New Sillerman Prize gives philanthropy a boost on campus
Competition aims to nurture innovation in philanthropy
Why do people give? What would it take to increase philanthropy among university students? How can we develop programs to engage students directly in philanthropy?
The Sillerman Center for the Advancement of Philanthropy at Brandeis University’s Heller School has decided the best way to answer these questions—and jumpstart philanthropy on college campuses—is to launch a competition with thousands of dollars in prize money and the potential for more funding to get the winning idea off the ground at Brandeis.
The center will award up to $8,000 in prizes to up to three Brandeis University student-led teams that offer the best plan to build a culture of giving on college campuses or create innovative strategies that increase student philanthropy. The winning team will receive $5,000 and if other quality plans are submitted, two runners-up may each receive $1,500 in cash.
“Increasing knowledge of effective philanthropy, and interest in it, is consistent with the underpinnings of social justice at Brandeis University, and vital at this moment in history when the scales of need and giving in society are becoming even less balanced,” said Claudia Jacobs, director of capacity building at the Sillerman Center and prize manager.
The competition requires contestants to form teams of students from at least two of the following Brandeis schools or organizations: undergraduates, the Graduate School of Arts and Sciences; the Heller School of Social Policy and Management; the International Business School; Rabb School of Continuing Studies; Brandeis Osher Lifelong Learning Institute, and the Brandeis National Committee. Brandeis faculty may provide consultation, but are not eligible to be team members.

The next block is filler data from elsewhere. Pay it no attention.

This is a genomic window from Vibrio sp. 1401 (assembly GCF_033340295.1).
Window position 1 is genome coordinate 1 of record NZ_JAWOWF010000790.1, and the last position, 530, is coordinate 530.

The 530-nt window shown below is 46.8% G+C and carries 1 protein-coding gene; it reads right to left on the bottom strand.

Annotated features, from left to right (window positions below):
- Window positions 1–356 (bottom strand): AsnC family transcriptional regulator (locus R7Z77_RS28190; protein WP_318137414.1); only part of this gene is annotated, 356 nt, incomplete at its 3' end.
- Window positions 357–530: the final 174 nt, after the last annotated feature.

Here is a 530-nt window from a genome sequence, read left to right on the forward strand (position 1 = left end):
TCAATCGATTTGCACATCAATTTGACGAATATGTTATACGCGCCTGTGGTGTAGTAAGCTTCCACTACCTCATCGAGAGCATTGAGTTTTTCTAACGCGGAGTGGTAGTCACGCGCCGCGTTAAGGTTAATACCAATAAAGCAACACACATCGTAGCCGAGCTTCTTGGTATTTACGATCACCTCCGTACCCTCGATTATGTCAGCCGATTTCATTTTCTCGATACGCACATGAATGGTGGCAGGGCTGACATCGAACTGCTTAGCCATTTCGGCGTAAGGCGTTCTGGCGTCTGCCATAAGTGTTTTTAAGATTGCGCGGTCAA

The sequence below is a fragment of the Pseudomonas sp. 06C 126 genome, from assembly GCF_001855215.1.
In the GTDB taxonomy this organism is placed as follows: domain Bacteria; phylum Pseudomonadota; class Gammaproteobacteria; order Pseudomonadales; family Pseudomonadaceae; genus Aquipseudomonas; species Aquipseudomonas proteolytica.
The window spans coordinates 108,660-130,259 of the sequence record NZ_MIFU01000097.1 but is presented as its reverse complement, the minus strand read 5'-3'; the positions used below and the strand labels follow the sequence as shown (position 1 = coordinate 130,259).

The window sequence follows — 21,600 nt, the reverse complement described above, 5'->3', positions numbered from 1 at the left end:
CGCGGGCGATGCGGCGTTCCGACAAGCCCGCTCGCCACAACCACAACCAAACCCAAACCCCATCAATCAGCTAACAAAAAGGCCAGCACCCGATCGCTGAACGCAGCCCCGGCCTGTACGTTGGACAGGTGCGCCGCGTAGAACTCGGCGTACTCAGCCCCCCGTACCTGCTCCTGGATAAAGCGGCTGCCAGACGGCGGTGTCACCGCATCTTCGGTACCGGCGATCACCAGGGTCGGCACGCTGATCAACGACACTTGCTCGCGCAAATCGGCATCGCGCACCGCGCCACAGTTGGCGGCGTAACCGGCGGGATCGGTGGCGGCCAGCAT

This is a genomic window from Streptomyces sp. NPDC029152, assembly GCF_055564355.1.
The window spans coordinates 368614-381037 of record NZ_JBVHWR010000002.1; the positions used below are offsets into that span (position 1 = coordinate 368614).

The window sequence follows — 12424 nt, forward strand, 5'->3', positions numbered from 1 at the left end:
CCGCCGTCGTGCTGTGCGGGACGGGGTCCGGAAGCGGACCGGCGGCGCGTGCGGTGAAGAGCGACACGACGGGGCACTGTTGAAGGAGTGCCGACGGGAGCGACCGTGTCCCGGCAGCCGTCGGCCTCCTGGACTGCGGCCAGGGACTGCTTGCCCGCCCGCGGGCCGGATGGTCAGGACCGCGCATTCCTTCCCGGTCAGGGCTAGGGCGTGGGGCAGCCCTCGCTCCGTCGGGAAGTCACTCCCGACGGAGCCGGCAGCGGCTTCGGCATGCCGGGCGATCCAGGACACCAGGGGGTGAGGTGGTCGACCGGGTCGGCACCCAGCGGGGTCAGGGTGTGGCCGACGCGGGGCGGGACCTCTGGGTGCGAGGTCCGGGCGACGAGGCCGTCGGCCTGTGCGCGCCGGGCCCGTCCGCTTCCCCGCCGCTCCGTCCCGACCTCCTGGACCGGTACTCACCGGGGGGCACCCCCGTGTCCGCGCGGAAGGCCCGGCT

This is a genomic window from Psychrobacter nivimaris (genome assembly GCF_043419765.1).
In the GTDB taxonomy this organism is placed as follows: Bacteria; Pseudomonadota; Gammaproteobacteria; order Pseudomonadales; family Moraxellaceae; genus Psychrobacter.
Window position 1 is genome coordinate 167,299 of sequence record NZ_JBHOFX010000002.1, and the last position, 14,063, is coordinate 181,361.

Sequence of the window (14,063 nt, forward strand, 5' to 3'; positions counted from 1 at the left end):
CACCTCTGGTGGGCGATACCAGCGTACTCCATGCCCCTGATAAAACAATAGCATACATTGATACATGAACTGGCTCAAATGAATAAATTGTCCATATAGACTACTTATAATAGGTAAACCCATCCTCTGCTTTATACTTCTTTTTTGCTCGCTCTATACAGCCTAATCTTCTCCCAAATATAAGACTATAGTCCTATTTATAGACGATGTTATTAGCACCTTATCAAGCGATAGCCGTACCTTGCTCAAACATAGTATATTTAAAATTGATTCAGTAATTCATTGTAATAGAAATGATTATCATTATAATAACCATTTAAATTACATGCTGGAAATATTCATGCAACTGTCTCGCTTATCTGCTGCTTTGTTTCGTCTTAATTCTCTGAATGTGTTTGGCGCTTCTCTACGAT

The competition is designed to bring together teams of students and older generations in the Brandeis community with diverse backgrounds and interests. “Connecting all the constituencies of the Brandeis community is critical to the success and innovation we hope to create,” said Jacobs. “Just as community service and service learning spread across college campuses, fresh ideas created in this competition have the potential to spawn a movement as well.”
The Sillerman Prize for Innovations in Philanthropy will launch with a series of informational workshops. The first workshop will be held Friday, September 25, 2:30-4:00 p.m., in Heller Room 163, in the Heller/Brown building. For more information about the competition, eligibility, and rules, please visit the Sillerman Center Web site or contact Claudia Jacobs at email@example.com.